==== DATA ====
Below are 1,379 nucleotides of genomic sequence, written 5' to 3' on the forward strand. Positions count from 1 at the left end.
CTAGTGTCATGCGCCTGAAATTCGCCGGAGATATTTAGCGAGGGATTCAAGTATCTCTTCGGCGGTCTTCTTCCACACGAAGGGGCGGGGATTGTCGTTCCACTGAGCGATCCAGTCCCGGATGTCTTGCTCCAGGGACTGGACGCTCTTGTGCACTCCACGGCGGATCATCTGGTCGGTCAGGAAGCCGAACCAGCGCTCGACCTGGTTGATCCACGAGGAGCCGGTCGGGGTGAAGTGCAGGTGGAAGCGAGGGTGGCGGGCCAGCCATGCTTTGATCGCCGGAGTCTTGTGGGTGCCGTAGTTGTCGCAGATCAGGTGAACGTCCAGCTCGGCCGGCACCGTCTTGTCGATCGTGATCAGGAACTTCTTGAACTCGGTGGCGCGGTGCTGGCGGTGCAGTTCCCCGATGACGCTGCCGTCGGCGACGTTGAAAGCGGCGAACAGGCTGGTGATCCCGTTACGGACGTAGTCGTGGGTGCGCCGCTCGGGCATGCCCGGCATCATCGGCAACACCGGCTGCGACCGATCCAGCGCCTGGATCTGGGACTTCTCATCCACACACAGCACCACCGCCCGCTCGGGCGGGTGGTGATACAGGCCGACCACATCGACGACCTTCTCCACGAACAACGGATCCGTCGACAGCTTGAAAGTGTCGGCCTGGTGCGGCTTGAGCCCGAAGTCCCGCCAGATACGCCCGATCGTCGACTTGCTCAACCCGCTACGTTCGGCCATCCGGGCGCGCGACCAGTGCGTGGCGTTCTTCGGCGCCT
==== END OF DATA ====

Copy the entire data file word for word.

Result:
Below are 1,379 nucleotides of genomic sequence, written 5' to 3' on the forward strand. Positions count from 1 at the left end.
CTAGTGTCATGCGCCTGAAATTCGCCGGAGATATTTAGCGAGGGATTCAAGTATCTCTTCGGCGGTCTTCTTCCACACGAAGGGGCGGGGATTGTCGTTCCACTGAGCGATCCAGTCCCGGATGTCTTGCTCCAGGGACTGGACGCTCTTGTGCACTCCACGGCGGATCATCTGGTCGGTCAGGAAGCCGAACCAGCGCTCGACCTGGTTGATCCACGAGGAGCCGGTCGGGGTGAAGTGCAGGTGGAAGCGAGGGTGGCGGGCCAGCCATGCTTTGATCGCCGGAGTCTTGTGGGTGCCGTAGTTGTCGCAGATCAGGTGAACGTCCAGCTCGGCCGGCACCGTCTTGTCGATCGTGATCAGGAACTTCTTGAACTCGGTGGCGCGGTGCTGGCGGTGCAGTTCCCCGATGACGCTGCCGTCGGCGACGTTGAAAGCGGCGAACAGGCTGGTGATCCCGTTACGGACGTAGTCGTGGGTGCGCCGCTCGGGCATGCCCGGCATCATCGGCAACACCGGCTGCGACCGATCCAGCGCCTGGATCTGGGACTTCTCATCCACACACAGCACCACCGCCCGCTCGGGCGGGTGGTGATACAGGCCGACCACATCGACGACCTTCTCCACGAACAACGGATCCGTCGACAGCTTGAAAGTGTCGGCCTGGTGCGGCTTGAGCCCGAAGTCCCGCCAGATACGCCCGATCGTCGACTTGCTCAACCCGCTACGTTCGGCCATCCGGGCGCGCGACCAGTGCGTGGCGTTCTTCGGCGCCT